Building better batteries by borrowing from biology

Building better batteries by borrowing from biology
Figure 1: Structure of the newly developed ionic crystal. The pathway in which the ions can travel is highlighted in yellow. Credit: Osaka University

A research team at Osaka University has reported a new advance in the design of materials for use in rechargeable batteries, under high humidity conditions. Using inspiration from living cells that can block smaller particles but let larger particles pass through, the researchers were able to create a material with highly mobile potassium ions that can easily migrate in response to electric fields. This work may help make rechargeable batteries safe and inexpensive enough to drastically reduce the cost of electric cars and portable consumer electronics.

Rechargeable lithium-ion batteries are widely used in laptops, cell phones, and even electric and hybrid cars. Unfortunately, these batteries are expensive, and have even been known to burst into flames on occasion. New materials that do not use lithium could reduce the cost and improve the safety of these batteries, and have the potential to greatly accelerate the adoption of energy-efficient electric cars. Both sodium and are potential candidates that can be used to replace lithium, as they are cheap and in high supply. However, sodium and ions are much larger ions than lithium, so they move sluggishly through most materials. These are further slowed by the strong attractive forces to the negative charges in crystalline materials. "Potassium ions possess low mobility in the due to their large size, which is a disadvantage for constructing batteries," explains corresponding author Takumi Konno.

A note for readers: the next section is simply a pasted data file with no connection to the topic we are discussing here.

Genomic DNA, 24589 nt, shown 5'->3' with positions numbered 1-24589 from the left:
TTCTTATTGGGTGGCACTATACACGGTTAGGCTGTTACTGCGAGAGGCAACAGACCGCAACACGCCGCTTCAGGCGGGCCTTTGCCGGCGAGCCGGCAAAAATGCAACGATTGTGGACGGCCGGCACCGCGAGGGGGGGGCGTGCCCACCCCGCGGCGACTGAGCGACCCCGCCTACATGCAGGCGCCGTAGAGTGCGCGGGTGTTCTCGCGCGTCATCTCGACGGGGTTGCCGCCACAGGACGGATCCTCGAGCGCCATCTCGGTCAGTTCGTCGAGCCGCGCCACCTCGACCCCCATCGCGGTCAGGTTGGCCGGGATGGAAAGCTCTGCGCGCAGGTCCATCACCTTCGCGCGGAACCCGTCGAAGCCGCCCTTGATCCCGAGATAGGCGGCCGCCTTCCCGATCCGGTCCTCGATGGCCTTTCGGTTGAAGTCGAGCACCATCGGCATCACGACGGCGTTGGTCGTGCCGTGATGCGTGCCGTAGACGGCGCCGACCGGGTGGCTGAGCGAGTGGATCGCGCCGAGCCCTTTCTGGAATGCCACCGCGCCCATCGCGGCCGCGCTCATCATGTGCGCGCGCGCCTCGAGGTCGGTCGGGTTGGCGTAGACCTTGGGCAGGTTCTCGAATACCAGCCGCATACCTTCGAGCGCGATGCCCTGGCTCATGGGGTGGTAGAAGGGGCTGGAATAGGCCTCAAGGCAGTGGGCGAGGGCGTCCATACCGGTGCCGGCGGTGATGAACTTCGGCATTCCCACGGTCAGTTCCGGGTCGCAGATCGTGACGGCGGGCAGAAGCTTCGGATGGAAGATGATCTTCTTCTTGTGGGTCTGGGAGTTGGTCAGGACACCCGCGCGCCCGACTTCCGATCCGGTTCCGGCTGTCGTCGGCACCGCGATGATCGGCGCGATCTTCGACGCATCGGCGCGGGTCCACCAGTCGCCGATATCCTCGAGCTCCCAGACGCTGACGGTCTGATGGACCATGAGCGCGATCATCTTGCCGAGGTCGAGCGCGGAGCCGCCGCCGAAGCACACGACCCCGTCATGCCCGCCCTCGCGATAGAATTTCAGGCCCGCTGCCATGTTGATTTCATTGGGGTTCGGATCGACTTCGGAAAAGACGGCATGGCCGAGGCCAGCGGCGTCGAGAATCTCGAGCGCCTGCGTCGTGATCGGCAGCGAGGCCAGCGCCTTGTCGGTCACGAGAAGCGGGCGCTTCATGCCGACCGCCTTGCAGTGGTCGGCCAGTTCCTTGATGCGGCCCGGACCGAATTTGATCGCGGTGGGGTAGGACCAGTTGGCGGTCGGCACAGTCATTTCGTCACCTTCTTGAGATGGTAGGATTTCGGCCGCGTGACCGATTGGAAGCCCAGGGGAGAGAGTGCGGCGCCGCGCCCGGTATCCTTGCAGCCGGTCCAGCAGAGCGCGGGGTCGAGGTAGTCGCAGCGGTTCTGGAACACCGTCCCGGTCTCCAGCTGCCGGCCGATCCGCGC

To solve this problem, the researchers used the same mechanism your cells employ to allow the large potassium ions to pass through their membranes while simultaneously keeping out smaller particles. Living systems achieve this seemingly impossible feat by considering not just the ion themselves, but also the surrounding water molecules, called the "hydration layer," that are attracted to the ion's positive charge. In fact, the smaller the ion, the larger and more tightly bound its associated hydration layer will be. Specialized in cell membranes are just the right size to allow hydrated potassium ions to pass through, but block the large hydration layers of smaller ions.

Building better batteries by borrowing from biology
Figure 2: Conductivities of lithium (Li+, red), sodium (Na+, green), and potassium (K+, blue) ions inside the crystal at different temperatures. The conductivities increase even as the sizes of the ions increase. Credit: Osaka University

The researchers developed an ionic crystal using rhodium, zinc, and oxygen atoms. Just as with the selective biological channels, the mobility of the ions in the crystal was found to be higher for the bigger potassium ions, compared with the smaller lithium ions. In fact, the potassium ions moved so easily, the crystal was classified as a "superionic conductor." The researchers found that the current material had the largest hydrated potassium ion mobility ever seen to date.

"Remarkably, the crystal exhibited a particularly high ion conductivity due to the fast migration of hydrated potassium ions in the crystal lattice" lead author Nobuto Yoshinari says. "Such superionic conductivity of hydrated potassium ions in the solid state is unprecedented, and may lead to both safer and cheaper ."


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More information: Nobuto Yoshinari et al. Mobility of hydrated alkali metal ions in metallosupramolecular ionic crystals, Chemical Science (2018). DOI: 10.1039/c8sc04204g
Journal information: Chemical Science

Provided by Osaka University
Citation: Building better batteries by borrowing from biology (2018, November 26) retrieved 21 May 2019 from https://phys.org/news/2018-11-batteries-biology.html
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